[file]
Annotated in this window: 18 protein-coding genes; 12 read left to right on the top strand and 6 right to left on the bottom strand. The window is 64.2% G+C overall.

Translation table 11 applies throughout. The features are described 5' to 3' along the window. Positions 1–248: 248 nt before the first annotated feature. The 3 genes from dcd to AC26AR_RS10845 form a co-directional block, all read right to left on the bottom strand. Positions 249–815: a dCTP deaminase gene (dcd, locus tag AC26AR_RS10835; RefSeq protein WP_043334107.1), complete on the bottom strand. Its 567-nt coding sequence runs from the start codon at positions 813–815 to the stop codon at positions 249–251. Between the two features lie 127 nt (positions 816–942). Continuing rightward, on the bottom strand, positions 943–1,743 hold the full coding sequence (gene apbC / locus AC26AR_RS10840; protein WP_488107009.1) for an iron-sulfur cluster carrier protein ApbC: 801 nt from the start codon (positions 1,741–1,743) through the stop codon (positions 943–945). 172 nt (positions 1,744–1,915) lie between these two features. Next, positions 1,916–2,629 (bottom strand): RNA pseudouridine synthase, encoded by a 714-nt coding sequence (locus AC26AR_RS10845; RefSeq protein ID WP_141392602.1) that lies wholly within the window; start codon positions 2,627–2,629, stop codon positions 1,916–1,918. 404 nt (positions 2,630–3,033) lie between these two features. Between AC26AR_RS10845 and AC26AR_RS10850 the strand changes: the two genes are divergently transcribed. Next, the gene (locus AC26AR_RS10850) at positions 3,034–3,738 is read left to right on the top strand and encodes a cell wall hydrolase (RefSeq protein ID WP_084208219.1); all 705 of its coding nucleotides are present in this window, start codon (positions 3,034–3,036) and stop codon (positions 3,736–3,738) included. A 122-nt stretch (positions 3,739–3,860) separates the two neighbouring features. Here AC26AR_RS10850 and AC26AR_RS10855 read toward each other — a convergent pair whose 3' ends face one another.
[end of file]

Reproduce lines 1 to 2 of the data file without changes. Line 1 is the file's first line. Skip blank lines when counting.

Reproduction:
Annotated in this window: 18 protein-coding genes; 12 read left to right on the top strand and 6 right to left on the bottom strand. The window is 64.2% G+C overall.

Translation table 11 applies throughout. The features are described 5' to 3' along the window. Positions 1–248: 248 nt before the first annotated feature. The 3 genes from dcd to AC26AR_RS10845 form a co-directional block, all read right to left on the bottom strand. Positions 249–815: a dCTP deaminase gene (dcd, locus tag AC26AR_RS10835; RefSeq protein WP_043334107.1), complete on the bottom strand. Its 567-nt coding sequence runs from the start codon at positions 813–815 to the stop codon at positions 249–251. Between the two features lie 127 nt (positions 816–942). Continuing rightward, on the bottom strand, positions 943–1,743 hold the full coding sequence (gene apbC / locus AC26AR_RS10840; protein WP_488107009.1) for an iron-sulfur cluster carrier protein ApbC: 801 nt from the start codon (positions 1,741–1,743) through the stop codon (positions 943–945). 172 nt (positions 1,744–1,915) lie between these two features. Next, positions 1,916–2,629 (bottom strand): RNA pseudouridine synthase, encoded by a 714-nt coding sequence (locus AC26AR_RS10845; RefSeq protein ID WP_141392602.1) that lies wholly within the window; start codon positions 2,627–2,629, stop codon positions 1,916–1,918. 404 nt (positions 2,630–3,033) lie between these two features. Between AC26AR_RS10845 and AC26AR_RS10850 the strand changes: the two genes are divergently transcribed. Next, the gene (locus AC26AR_RS10850) at positions 3,034–3,738 is read left to right on the top strand and encodes a cell wall hydrolase (RefSeq protein ID WP_084208219.1); all 705 of its coding nucleotides are present in this window, start codon (positions 3,034–3,036) and stop codon (positions 3,736–3,738) included. A 122-nt stretch (positions 3,739–3,860) separates the two neighbouring features. Here AC26AR_RS10850 and AC26AR_RS10855 read toward each other — a convergent pair whose 3' ends face one another.